Tunisia: Conference on Decentralization: strong instrument for democracy and local development


Nearly 200 representatives of local and central governments, regional and international organizations and members of the Tunisian National Constituent Assembly gathered in Tunis, Tunisia on 28-30 May 2012 to debate on decentralization and the constitutional process in Tunisia. The conference was jointly organized by the National Federation of Tunisian Cities (FNVT), UCLG, the Diputación de Barcelona (Barcelona Provincial Government), the International Association of Francophone Mayors (AIMF) and the Arab Town Organisation (ATO).

The conference was opened in the presence of representatives of central government, the President of the Local Government Commission of the Tunisian National Constituent Assembly and Dr. Kadir Topbaş, President of UCLG and Mayor of Istanbul. Mr. Saifallah Lasram, Mayor of Tunis and FNTV, recalled in his opening speech the principles that should be included in the new constitution to strengthen the role of local government and local democracy. Mr. Said Mechichi, the Secretary of State in the Minister of Interior in charge of the Reformation, reaffirmed on behalf of the Minister of the Interior that decentralization is an essential option for the future to consolidate the unity of the State. Dr. Kadir Topbaş reaffirmed the commitment of UCLG to assist the authorities and local actors to consolidate Tunisian local democracy.

After a first general discussion on issues of decentralization, the participants developed, in three parallel workshops, debates about the balance between decentralization and devolution, the role of local authorities in development and their relationships with civil society.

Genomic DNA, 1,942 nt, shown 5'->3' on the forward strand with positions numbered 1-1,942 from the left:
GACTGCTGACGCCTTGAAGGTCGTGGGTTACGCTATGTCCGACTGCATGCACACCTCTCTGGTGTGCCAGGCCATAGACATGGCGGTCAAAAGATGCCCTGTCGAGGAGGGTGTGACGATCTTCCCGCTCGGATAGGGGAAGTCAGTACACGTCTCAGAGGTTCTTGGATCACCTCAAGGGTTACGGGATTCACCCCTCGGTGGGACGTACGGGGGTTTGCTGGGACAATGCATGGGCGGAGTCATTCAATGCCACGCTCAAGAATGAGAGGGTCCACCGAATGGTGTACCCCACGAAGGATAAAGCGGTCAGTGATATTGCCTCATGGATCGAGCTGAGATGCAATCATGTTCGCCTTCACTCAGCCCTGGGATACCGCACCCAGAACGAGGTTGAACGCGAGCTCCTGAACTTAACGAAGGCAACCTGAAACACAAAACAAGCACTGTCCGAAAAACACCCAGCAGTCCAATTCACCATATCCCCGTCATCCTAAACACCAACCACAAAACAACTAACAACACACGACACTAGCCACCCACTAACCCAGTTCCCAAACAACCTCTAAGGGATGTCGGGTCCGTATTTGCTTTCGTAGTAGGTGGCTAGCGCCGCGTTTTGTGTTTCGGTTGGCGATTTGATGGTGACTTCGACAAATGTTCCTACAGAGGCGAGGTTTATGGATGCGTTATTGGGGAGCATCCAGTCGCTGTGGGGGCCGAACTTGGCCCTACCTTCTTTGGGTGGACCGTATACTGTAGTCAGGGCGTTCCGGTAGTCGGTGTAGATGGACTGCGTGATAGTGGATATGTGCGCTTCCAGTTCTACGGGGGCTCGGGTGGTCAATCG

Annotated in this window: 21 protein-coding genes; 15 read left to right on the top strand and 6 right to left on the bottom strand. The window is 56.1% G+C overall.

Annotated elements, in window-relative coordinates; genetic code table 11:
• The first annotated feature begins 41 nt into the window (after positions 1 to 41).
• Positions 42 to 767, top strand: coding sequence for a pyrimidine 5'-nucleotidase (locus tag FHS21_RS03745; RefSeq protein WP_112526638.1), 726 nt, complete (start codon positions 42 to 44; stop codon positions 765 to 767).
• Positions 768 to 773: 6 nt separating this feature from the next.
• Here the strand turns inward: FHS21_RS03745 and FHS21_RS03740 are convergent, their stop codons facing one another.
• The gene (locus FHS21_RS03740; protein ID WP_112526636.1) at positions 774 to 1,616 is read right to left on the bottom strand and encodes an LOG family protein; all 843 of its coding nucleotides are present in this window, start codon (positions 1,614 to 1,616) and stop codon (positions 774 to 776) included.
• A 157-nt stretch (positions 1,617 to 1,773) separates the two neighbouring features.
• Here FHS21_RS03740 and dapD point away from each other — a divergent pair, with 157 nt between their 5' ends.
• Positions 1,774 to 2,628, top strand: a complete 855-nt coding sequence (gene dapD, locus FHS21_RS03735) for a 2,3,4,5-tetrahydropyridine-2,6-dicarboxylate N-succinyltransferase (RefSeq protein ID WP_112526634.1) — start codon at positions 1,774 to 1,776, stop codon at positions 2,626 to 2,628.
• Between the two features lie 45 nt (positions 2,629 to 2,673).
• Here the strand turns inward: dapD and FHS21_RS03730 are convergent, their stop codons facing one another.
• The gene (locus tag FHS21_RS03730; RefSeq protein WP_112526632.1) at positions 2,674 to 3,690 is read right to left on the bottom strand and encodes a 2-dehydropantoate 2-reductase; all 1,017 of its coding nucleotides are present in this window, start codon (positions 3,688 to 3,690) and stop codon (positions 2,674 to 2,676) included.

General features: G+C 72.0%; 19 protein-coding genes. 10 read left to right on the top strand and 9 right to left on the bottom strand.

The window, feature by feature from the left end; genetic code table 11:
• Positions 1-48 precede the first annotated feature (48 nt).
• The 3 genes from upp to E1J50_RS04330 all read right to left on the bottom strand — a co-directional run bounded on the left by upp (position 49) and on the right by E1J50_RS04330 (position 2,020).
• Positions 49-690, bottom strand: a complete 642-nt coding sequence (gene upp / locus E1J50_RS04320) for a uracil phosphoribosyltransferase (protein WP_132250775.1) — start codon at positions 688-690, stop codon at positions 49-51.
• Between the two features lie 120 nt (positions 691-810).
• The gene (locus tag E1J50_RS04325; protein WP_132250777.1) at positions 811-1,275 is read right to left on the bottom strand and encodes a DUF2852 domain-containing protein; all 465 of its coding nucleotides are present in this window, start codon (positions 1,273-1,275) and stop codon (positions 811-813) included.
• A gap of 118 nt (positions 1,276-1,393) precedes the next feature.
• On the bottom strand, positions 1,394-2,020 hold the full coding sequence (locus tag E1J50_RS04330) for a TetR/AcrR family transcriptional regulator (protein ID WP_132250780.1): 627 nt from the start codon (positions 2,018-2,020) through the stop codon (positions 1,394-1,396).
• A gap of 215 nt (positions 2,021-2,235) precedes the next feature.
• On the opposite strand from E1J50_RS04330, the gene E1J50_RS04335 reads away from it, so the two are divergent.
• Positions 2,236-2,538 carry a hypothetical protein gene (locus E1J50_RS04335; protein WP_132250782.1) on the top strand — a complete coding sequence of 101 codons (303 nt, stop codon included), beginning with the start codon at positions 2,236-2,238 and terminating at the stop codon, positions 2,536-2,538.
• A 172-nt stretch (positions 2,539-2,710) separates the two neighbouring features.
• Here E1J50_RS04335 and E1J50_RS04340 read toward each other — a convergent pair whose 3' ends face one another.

In the first workshop, Mr. Mehmet Duman, UCLG-MEWA Secretary General, made a speech presenting the region and the actual situation in terms of decentralization, by underlining UCLG-MEWA activities serving to the strengthening of local democracy and decentralization in the Middle East and West Asia region.

Dr. Ahmet N. Helvacı, former sub-governor and former mayor from Turkey, presented the Turkish experience of local government and decentralization.

A general consensus has emerged on the need to promote anchoring of political, administrative and financial decentralization in the new constitution of Tunisia to enshrine the principles of local autonomy, to create different levels of local communities and ensure an appropriate split of responsibilities and resources between different levels of government, encourage citizen participation and provide a legalisation of controls on local government.

During the three workshops, participants discussed several issues such as the status of regions as territorial level management to reduce regional disparities, the weakening of the controls exercised by central government on local authorities and the relevant place to establish the best connection between local administration and central government for more constructive collaboration between the different spheres of government; the need to strengthen and diversify the local tax system and ensure a transfer of resources to local authorities on transparent and predictable basis, improving transparency and efficiency of management and the creation of a local government service as well. Regarding civil society issues, the participants considered that participative democracy must go hand in hand with representative democracy. Participants officially recorded the changing role of civil society as associations of allegiance to a role of intelligence. It was also noted that a third of the country is not yet municipalized and priorities should be to give to all citizens the same rights.

Considering decentralization and strengthening local governance is an essential path to consolidate the country’s future development. International partners proposed to provide support to the transition process and strengthen the role of local authorities. 

In conclusion, local authorities have warned against neglect they face and called on parliamentarians to receive constituent local authorities to establish a dialogue on the constitutional process. They also proposed to promote pilot projects of citizen participation to help developing the new legislation.